“This report for the Lifelong Learning Institute makes an important contribution on how we might achieve an uplift in skills, innovation and efficiency across the workforce of those employed by and contributing to the food and farming sectors. Harper Adams University is the UK’s premier specialist institution for food production and technology, animal health and wellbeing, and their contribution to sustainable, living environments for our planet’s inhabitants. Being able to feed all of our population, in as equitable way as possible, with nutritious, sustainably produced food, is of the utmost importance both in the UK and around world. 99.2% of our students take up employment within the sectors we serve, with alumni from Harper Adams accounting for 25% of graduate positions within UK food and farming. This is a strong basis on which to help shape the provision of life long skills acquisition and development across these sectors and “Hungry To Learn” provides some tangible recommendations to help shape this critical sector for the better. With the founding partners of the School of Sustainable Food and Farming, I am delighted that Harper Adams University has been able to contribute to this study and would like to thank both ResPublica and the Lifelong Education Institute for shining a light on this issue at the current time.”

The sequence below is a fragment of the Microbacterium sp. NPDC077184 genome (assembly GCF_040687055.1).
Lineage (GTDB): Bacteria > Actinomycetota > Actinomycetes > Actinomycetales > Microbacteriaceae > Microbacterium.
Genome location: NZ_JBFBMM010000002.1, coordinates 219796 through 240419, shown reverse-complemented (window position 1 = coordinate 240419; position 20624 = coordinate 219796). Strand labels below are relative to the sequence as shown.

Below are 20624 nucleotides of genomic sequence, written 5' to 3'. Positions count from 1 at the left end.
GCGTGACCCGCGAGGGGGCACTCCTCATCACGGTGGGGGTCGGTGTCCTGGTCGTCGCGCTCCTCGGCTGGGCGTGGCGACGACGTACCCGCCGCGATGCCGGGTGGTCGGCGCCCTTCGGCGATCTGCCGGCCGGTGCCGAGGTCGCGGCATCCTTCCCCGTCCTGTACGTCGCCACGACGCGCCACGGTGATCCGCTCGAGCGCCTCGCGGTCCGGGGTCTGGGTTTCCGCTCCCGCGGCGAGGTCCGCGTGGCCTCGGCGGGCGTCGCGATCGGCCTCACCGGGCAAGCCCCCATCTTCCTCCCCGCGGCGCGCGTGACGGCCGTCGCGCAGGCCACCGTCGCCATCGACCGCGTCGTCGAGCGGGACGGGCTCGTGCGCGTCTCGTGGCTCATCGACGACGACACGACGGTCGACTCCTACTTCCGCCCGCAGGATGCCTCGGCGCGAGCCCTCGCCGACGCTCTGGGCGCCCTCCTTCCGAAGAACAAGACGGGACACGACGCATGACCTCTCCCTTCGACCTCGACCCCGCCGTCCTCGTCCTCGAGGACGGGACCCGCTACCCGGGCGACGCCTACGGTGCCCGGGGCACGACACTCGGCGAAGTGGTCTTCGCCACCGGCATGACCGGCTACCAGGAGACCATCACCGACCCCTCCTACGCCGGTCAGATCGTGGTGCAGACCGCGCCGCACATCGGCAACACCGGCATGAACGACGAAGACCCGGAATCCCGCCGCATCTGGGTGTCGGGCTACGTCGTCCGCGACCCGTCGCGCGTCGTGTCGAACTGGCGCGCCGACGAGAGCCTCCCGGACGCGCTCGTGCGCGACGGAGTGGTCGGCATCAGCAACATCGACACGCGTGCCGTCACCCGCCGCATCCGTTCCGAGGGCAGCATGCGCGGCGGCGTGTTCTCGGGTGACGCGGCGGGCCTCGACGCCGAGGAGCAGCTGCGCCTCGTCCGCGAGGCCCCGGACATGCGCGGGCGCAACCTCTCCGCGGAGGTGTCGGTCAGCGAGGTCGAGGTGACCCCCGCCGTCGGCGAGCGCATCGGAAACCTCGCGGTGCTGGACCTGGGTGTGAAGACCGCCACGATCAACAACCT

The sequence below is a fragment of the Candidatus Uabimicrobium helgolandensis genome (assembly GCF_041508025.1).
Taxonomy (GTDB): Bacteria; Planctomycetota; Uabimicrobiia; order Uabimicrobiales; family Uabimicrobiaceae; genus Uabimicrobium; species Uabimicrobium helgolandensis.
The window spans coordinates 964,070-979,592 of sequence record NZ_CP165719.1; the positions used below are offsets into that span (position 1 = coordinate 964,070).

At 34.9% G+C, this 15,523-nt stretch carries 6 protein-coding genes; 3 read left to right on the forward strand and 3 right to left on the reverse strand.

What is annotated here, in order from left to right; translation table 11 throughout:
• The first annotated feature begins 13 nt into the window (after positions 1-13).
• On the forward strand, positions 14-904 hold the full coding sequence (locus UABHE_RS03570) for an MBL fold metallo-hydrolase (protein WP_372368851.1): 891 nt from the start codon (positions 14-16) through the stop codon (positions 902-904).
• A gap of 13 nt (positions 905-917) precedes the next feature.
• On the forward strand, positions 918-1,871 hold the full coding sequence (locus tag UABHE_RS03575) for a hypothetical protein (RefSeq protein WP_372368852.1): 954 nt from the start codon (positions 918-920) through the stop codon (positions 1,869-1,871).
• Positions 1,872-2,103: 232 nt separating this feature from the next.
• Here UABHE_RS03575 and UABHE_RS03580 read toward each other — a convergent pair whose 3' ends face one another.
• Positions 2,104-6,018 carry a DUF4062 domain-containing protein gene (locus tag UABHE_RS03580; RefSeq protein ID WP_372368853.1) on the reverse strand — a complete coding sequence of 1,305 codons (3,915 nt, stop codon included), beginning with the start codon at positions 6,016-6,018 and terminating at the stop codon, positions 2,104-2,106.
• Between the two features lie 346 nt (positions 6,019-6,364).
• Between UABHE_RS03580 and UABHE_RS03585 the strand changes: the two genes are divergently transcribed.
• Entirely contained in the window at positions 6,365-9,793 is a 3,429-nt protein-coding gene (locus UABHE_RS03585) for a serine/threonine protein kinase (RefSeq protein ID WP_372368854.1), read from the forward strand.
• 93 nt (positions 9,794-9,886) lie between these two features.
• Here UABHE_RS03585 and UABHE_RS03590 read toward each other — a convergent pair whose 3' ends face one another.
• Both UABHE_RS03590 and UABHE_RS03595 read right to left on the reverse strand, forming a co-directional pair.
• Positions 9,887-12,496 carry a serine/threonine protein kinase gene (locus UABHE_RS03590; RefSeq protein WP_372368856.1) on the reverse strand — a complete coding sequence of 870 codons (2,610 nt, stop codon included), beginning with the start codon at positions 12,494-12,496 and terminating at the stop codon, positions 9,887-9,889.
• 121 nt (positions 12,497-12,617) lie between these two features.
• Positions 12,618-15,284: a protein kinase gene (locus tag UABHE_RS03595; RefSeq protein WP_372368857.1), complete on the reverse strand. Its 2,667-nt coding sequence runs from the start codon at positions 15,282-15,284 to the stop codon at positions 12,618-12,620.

Notes to editors
The report will be officially launched on Tuesday 3 October at 09:00 at a panel event during Conservative Party Conference 2023 in Manchester.
The Rt Hon Mark Spencer MP, Minister of State for Food, Farming and Fisheries